Imake the things that I love and want to have, and I trust that, somewhere out there, someone else might want them, too,” says lighting and furniture designer Elizabeth Parker of Parker Works in Portland. Her oeuvre is elegant and handsome–a series of sculptural pieces in black, white and gold hues meticulously crafted using gypsum concrete, plaster, walnut and brass. Large, faceted mobiles were her initial product, followed by her Funny Buddy floor lamp–three brass legs supporting a rounded cover she calls a noggin. The lamps were the first items a shop requested to carry, and it began everything: Parker Works had arrived.
Since launching her studio in 2014, she has expanded her collection, offering variations of the Buddy lamp as well as sconces, tables, trays, coat hooks and drawer pulls. All are deeply original works that reveal an attraction to simplicity and significance. “Finding meaning in mundane things is really important,” she says. With their subtle, organic shapes, her designs could easily be viewed as a likely progression from the rocks and acorns she collected as a child–natural souvenirs taped into treasured three-ring binders.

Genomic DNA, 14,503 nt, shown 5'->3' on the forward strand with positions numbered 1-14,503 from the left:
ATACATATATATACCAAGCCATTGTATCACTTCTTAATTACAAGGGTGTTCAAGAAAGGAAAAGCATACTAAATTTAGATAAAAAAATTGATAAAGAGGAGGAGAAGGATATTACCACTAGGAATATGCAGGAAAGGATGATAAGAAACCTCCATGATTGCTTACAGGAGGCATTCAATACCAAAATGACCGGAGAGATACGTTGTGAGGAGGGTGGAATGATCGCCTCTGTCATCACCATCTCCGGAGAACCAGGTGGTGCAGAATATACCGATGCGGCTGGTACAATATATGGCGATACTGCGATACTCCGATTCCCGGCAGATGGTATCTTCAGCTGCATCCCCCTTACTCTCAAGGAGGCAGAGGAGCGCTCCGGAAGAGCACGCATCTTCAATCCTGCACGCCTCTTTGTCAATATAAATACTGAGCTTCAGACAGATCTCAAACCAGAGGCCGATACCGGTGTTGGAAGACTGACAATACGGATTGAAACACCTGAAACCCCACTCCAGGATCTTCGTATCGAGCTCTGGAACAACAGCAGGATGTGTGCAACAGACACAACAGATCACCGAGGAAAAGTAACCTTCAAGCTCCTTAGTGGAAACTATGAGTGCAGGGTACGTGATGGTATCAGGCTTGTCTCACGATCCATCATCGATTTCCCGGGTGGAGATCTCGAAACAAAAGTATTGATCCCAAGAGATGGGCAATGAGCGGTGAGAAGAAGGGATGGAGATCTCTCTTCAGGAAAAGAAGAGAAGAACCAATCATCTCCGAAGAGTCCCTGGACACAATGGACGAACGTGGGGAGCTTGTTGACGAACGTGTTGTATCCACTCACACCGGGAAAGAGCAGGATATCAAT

Rocks and other natural forms still resonate with and inspire her, but Parker also looks to the work of Faye Toogood and Max Lamb, sculptors such as Rachel Whiteread and Lee Ufan and photographers, including Karl Blossfeldt. She is also a devotee of kintsugi–the Japanese technique of repairing broken ceramics using two types of lacquer and gold powder. “The things that I spend a lot of time thinking about are retreat, stillness, solitude, silence, intimacy of touch, memory, time and aging,” she remarks, “and I get at those things through irregularities of form, imperfections, hand-carved textures, the way light moves across things and patina.”
From conception to birth, a design will typically take at least a year. “The motto in my head is that ‘form appears,’” Parker explains. “I’m just waiting until the shape is right, and when that happens, then I build molds in a way that causes each cast to be different from the next. If you get a lamp, that’s the only one that’s exactly like that.”
Parker will be participating at ICFF for the first time in May, showing new pieces along with some of her existing work. She is particularly excited about an item that she has yet to name–“a 5 1/2-foot-tall floor lamp with a rounded, bent, long plaster form with a hidden lighting track so the inside of it will glow,” she says. “It’s kind of a lonely piece–you look at it and wonder if it’s going to fall over.”
After the show, Parker is turning her attention to developing larger work–dining tables and dressers, more one-off pieces and more limited editions. A name change will also happen at ICFF, as she transitions from Parker Works into Blanche Jelly, a moniker that would feel at home in a Nabokov novel and actually belonged to, and honors, her great-grandmother. It’s in keeping with her planned move into more outre explorations. “My great-grandmother’s name is delightfully strange,” Parker says. “It’s bizarre. It makes me laugh when I say it, and it makes other people laugh. And what’s better than that?”